Recycle! Take time to separate out aluminum cans, cardboard, plastic, glass, newspapers, and junk mail—anything made of paper. This cuts down on waste sent to incinerators and landfills; conserves timber, water, and minerals; saves energy; and prevents pollution.


Drink tap water in a reusable container. Plastic bottles are a disaster for the planet. Stay hydrated in a smarter way. Here is a dirty little secret: tap water usually tastes just as good as that fancy water you have to pay for.

Buy responsibly. Companies are getting better with using less packaging material to ship products, but this is still a global problem. Think of all the trees that went into all that cardboard required to get that new video game to your house. Shop in-store to cut back on those shipping materials, and choose products with less packaging. Keep a dedicated reusable cloth bag on your bike or in the family car to bring items home from the store, to cut down on the need for paper or plastic bags.

Support companies that acknowledge climate change. Before you buy a product or service, find out if that business is serious about reducing pollution and waste and pushing forward on climate solutions. A simple Google search will answer your questions. More and more companies are stepping up—we should reward the ones that do it right.

Buy less. You are not what you buy. More stuff won’t make you genuinely happy—only faith, family, and friends can do that. Instead of purchasing a new item, ask yourself if you can get by with something gently used. Recycle, reuse, and reimagine what you really need and where you can find it. From vintage clothing to recycled furniture, newer is not necessarily better!

Insulate your home. Making your home more weatherproof can save you big money on heating and cooling expenses throughout the year. That can sometimes mean new windows, but even something as simple as caulking and weather-stripping your home can make a big difference.

Tweak your water heater. Lowering your water temperature from 140°F to 120°F prevents accidental scalding and saves significant energy over time.

Go solar! Clean, green energy is not a fad or a fluke—it is a trend. Why wouldn’t we try to harvest the free energy hitting our yards and rooftops? Prices are falling rapidly, and many families are already taking advantage of solar power, wind energy, and energy storage. Ask your parents to encourage the utility that provides your electricity to take full advantage of renewable energy sources.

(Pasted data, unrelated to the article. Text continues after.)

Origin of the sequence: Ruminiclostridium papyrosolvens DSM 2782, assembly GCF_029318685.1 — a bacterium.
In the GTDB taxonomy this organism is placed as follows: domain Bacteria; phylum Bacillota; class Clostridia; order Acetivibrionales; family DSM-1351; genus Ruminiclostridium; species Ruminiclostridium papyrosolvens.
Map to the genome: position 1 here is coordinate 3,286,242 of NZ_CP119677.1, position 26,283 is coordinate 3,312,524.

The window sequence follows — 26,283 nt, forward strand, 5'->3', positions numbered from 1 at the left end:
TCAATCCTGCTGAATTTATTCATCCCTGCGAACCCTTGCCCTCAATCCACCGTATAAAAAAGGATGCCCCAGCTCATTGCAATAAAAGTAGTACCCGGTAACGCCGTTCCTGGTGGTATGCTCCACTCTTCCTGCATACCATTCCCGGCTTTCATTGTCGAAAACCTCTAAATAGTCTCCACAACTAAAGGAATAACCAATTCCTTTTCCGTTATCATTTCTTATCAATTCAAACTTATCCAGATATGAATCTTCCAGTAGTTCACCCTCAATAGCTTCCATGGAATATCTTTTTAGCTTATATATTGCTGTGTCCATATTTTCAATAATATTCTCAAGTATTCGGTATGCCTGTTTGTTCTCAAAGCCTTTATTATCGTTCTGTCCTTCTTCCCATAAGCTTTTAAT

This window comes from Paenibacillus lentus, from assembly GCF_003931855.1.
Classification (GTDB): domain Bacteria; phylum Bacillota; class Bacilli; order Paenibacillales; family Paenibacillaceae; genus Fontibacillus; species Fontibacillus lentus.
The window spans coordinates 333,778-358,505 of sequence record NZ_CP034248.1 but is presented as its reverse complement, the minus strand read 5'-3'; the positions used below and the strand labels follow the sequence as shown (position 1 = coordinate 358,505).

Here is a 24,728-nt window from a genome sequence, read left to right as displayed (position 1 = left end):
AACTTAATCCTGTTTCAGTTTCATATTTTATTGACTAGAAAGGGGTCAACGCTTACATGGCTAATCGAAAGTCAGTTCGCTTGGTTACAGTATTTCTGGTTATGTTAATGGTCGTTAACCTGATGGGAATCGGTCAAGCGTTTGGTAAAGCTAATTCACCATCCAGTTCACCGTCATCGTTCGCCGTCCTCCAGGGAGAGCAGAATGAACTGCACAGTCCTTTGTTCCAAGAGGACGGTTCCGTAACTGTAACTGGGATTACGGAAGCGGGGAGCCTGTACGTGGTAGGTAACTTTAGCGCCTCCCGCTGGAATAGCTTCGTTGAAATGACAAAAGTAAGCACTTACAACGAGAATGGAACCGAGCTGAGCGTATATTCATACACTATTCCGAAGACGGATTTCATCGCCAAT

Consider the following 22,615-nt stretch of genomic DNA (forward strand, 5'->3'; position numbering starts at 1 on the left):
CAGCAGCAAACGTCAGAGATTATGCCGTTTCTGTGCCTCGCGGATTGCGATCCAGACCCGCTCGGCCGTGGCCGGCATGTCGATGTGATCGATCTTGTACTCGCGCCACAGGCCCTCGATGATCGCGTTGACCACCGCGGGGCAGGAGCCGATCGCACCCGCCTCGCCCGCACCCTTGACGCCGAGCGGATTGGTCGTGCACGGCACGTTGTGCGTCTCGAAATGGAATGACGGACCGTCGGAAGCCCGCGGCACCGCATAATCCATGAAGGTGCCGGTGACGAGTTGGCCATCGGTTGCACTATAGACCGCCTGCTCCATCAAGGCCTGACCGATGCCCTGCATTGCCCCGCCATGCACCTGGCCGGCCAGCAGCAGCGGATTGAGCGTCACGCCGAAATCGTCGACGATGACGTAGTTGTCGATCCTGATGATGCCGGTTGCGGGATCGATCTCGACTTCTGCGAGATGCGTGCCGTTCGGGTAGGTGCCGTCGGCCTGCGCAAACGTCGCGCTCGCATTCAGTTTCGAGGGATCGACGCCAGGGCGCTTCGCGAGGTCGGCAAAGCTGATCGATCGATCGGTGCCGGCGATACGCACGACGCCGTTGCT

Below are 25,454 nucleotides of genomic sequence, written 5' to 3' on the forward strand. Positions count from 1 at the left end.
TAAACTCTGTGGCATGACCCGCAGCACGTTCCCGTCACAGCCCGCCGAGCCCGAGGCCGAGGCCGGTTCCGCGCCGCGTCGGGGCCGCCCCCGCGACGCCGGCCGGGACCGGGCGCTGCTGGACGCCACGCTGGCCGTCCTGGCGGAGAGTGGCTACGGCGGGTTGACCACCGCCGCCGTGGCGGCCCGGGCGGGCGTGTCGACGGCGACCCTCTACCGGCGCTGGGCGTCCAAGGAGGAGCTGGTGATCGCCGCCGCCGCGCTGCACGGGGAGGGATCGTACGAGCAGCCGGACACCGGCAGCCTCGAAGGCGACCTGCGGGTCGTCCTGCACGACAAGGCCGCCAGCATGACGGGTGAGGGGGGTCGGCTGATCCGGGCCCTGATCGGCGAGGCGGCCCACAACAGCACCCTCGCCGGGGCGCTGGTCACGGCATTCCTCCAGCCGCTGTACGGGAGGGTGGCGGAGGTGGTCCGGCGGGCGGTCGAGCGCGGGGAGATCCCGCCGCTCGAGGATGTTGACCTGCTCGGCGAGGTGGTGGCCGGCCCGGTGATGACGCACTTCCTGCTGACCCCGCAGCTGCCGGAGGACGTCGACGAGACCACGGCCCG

Inspire others! Share your concerns and ideas about how to make things better. Write a blog post, design posters to hang at school, or record a TikTok to get the word out and challenge others to do their part.

Share your concerns. Author C. S. Lewis said it best: “Nothing is really ours until we share it.” Share your concerns, fears, and hopes. Talk it out. Speak up. Raise your voice. If you are worried about climate change, do something and say something. Get your friends and family up to speed. You can do this.

Consider a "green career." If you are passionate about combating climate change or other forms of pollution, consider a job that helps to bring about the future you want—faster. Eleanor Roosevelt, wife of Franklin D. Roosevelt, America’s thirty-second president, said, “The future belongs to those who believe in the beauty of their dreams.” Bottom line: Dream big dreams, but take steps to turn those dreams into reality.

Take the first step and make your own path. Your actions will trigger a chain reaction. Others are watching to see what you will do. Once you get started, you will inspire others to take similar actions. Being part of the solution will not only make you feel good—it will make our inevitable clean-energy future one big step closer!


This is an excerpt from A Kid’s Guide to Saving the Planet chapter 6: “Climate Solutions You Can Do.”

Topics: Resources, Excerpt

Paul Douglas

Written by Paul Douglas

Paul Douglas is a nationally recognized meteorologist, entrepreneur, and author based in the Twin Cities of Minnesota. He has witnessed the symptoms of a rapidly changing climate show up in extreme weather and has made regular appearances on MSNBC and in The Washington Post. Douglas is the author of Restless Skies: The Ultimate Weather Book and coauthor of Caring for Creation: The Evangelical's Guide to Climate Change and a Healthy Environment.